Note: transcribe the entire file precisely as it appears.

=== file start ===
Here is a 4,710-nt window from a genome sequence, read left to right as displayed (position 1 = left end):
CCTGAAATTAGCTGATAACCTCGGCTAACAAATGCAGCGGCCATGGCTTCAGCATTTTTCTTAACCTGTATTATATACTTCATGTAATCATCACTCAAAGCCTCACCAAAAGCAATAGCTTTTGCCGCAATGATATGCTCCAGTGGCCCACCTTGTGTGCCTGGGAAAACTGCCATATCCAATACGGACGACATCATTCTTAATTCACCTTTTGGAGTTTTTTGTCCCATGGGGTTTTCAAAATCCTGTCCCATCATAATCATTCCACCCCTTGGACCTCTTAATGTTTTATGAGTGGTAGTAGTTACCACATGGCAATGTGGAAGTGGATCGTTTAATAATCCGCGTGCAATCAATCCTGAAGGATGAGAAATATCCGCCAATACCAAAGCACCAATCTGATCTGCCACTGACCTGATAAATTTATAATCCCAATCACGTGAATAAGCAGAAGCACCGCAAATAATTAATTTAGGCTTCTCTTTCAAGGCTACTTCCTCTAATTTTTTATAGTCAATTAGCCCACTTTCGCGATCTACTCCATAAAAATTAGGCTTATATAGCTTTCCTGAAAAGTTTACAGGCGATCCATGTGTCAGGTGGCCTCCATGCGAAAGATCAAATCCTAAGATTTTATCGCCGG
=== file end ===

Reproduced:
Here is a 4,710-nt window from a genome sequence, read left to right as displayed (position 1 = left end):
CCTGAAATTAGCTGATAACCTCGGCTAACAAATGCAGCGGCCATGGCTTCAGCATTTTTCTTAACCTGTATTATATACTTCATGTAATCATCACTCAAAGCCTCACCAAAAGCAATAGCTTTTGCCGCAATGATATGCTCCAGTGGCCCACCTTGTGTGCCTGGGAAAACTGCCATATCCAATACGGACGACATCATTCTTAATTCACCTTTTGGAGTTTTTTGTCCCATGGGGTTTTCAAAATCCTGTCCCATCATAATCATTCCACCCCTTGGACCTCTTAATGTTTTATGAGTGGTAGTAGTTACCACATGGCAATGTGGAAGTGGATCGTTTAATAATCCGCGTGCAATCAATCCTGAAGGATGAGAAATATCCGCCAATACCAAAGCACCAATCTGATCTGCCACTGACCTGATAAATTTATAATCCCAATCACGTGAATAAGCAGAAGCACCGCAAATAATTAATTTAGGCTTCTCTTTCAAGGCTACTTCCTCTAATTTTTTATAGTCAATTAGCCCACTTTCGCGATCTACTCCATAAAAATTAGGCTTATATAGCTTTCCTGAAAAGTTTACAGGCGATCCATGTGTCAGGTGGCCTCCATGCGAAAGATCAAATCCTAAGATTTTATCGCCGG